Bradford West Gwillimbury Public Library Archives

Item 2017-04-21-07 - 47 and 49 Simcoe Road

Identity area

Reference code

CA BWGPL GJ-HB-2017-04-21-07

Title

47 and 49 Simcoe Road

Date(s)

  • 1996 (Creation)

Level of description

Item

Extent and medium

Photograph

Context area

Name of creator

George Jackson

Biographical history

Name of creator

Joe Saint

Biographical history

Name of creator

Janice Hopkins

Biographical history

Name of creator

Gillian Haley

Biographical history

Name of creator

Nancy Smith

Biographical history

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Scope and content

The mid-block building located at 47/49 Simcoe Road was built around 1830-1860 in the Neoclassical Duplex style. Originally, there was a long, one-storey, frame house located at this site. It had a verandah on the northwest side, a picket fence along the street, a large barn on the south side of the house, a garden at the back and it was the home of Lew McConkey Sr. (a grain and seed merchant), his wife, and son. Lew had an office on the north side of Holland Street. New owner Paul Sadlon had Len Saint build a garage and a storage building at the back. Paul and his wife were market gardeners. Their son owned Bruce Sadlon Motors. The house was later converted into two apartments. Jack Gibney and his wife (Sadie Copeland) and their three daughters (Doris, Joyce and Muriel) lived here at one time. He was a horse trainer and worked for Dick Crake for many years. Jack replaced Alfred Payne (a bachelor who lived at the Queen’s Hotel). The current duplex was built on the same property after the house was demolished. Harold Gwyn, owner of a plumbing and heating business, was the owner of this newer building at the time this photo was taken in 1996.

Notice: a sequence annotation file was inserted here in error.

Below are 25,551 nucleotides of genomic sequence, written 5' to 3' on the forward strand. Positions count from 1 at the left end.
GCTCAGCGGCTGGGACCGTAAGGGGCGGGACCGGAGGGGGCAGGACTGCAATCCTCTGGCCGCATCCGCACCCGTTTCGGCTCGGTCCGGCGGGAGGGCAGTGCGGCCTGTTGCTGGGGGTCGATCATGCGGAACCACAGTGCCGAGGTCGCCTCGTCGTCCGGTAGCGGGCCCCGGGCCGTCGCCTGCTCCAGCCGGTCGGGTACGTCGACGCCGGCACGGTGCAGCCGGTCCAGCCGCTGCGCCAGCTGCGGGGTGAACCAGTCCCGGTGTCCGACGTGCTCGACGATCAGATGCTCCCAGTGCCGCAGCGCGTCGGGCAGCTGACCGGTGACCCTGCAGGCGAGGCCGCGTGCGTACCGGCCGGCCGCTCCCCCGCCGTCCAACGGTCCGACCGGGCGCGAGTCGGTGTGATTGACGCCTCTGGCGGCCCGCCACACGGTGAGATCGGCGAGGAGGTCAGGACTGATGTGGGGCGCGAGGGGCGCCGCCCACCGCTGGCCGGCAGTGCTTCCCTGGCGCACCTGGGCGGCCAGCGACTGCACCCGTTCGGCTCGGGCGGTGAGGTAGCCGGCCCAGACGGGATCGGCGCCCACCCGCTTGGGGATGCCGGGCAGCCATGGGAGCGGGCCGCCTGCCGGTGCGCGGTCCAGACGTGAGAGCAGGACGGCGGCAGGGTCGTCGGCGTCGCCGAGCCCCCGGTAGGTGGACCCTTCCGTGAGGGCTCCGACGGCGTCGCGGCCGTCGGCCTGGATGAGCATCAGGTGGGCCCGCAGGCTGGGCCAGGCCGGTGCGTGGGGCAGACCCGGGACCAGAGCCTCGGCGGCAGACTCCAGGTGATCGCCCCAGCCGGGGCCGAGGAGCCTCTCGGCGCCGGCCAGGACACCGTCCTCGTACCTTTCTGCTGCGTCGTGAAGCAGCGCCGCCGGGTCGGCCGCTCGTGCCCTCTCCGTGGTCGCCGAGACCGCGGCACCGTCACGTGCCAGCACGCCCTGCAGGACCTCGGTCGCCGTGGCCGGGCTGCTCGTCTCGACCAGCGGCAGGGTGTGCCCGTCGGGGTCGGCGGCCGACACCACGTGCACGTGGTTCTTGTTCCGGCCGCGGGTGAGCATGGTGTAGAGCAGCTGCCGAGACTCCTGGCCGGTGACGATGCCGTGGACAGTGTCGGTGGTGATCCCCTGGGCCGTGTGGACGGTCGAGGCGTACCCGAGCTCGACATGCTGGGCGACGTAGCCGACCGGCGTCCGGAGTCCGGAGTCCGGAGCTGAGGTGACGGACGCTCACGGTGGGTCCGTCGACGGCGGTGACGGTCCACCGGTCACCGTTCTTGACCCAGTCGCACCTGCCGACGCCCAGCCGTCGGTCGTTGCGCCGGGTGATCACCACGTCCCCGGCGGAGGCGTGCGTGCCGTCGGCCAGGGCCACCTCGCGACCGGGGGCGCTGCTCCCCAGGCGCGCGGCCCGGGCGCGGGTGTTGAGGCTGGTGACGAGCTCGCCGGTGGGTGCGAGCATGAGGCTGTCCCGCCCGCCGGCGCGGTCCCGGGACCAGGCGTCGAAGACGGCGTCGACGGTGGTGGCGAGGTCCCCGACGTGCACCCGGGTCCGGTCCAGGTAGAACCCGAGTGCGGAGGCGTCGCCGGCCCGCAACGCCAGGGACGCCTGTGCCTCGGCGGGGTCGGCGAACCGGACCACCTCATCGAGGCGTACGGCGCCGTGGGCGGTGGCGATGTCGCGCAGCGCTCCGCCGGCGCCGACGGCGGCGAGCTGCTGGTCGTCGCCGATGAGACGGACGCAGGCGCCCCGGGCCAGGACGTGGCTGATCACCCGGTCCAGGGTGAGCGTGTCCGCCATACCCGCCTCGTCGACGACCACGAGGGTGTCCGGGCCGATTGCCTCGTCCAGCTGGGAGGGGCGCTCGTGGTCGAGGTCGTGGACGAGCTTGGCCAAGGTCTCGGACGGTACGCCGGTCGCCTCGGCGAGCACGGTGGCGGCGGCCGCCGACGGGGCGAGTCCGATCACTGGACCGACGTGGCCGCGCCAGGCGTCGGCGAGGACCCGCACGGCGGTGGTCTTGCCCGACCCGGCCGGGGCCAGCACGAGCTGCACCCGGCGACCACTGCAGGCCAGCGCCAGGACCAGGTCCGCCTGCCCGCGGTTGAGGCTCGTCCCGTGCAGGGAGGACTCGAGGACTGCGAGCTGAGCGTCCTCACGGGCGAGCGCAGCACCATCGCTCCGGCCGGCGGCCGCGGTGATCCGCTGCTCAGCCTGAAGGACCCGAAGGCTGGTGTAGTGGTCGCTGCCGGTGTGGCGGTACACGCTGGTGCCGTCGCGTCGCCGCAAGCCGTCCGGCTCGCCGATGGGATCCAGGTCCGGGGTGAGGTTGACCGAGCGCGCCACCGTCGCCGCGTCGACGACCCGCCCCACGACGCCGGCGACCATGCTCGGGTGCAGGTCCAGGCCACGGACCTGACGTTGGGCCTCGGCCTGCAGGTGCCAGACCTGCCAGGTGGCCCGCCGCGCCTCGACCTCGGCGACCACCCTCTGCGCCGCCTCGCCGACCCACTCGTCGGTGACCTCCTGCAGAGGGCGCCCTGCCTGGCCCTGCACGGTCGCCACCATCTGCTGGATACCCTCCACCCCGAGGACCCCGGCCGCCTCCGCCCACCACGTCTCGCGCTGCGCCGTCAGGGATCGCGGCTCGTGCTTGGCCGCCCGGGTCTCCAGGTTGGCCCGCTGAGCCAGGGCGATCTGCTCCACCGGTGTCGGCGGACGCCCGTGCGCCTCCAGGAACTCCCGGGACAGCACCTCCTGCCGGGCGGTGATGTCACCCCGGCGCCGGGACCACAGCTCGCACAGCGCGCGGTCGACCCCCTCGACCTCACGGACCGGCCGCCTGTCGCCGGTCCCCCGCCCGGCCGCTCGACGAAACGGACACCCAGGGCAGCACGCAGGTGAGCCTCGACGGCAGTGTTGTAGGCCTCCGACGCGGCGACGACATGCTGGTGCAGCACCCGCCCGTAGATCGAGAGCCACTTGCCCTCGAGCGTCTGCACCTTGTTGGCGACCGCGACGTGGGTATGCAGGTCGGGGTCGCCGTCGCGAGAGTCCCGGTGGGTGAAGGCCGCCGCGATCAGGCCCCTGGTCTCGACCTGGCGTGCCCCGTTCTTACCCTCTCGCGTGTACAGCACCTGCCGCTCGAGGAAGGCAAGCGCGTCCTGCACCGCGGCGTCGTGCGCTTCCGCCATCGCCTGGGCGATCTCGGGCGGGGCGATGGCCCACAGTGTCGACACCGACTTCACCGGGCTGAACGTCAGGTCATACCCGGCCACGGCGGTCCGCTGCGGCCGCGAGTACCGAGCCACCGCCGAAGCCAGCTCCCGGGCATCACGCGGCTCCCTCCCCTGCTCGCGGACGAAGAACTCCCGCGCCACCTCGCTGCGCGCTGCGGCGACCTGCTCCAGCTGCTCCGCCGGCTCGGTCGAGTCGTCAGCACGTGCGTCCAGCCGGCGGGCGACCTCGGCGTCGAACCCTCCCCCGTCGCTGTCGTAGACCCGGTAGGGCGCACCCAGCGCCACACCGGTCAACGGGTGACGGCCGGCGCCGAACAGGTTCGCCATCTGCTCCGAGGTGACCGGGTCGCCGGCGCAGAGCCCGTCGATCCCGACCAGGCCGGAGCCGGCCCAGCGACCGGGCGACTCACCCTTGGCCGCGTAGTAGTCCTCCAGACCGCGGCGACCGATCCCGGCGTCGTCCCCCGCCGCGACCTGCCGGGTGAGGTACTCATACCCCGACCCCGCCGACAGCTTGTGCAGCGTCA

The two-storey, four-bay, semi-detached house has a rectangular plan, a formal, symmetrical façade, and a medium-pitched, gable roof that has a central chimney (not original). Slightly-raised, separated, side-hall entrances are located at either end of the façade. This gives greater privacy than paired entrances, but it places habitable rooms along the party wall. The doors are set into plain, rectangular openings and are not original. There are large window openings with low floor to ceiling heights. Equal-sized, ground-floor and second-floor windows (not original) with high sills are set into plain, rectangular openings. The openings have plain, wood frames and sills. Similar window openings above the entrance doors may have once existed and then been covered. The building has wood frame construction with vinyl siding (not original), a cut- stone foundation, and a basement. According to the 2000 inventory, few original details remain other than the building’s form. It also notes that the slightly-sagging roof suggests insufficient structural supports in the centre of each house. (1, 2, 3)

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2-22 47/49 Simcoe

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Digital object metadata

Media type

Image

Mime-type

image/jpeg

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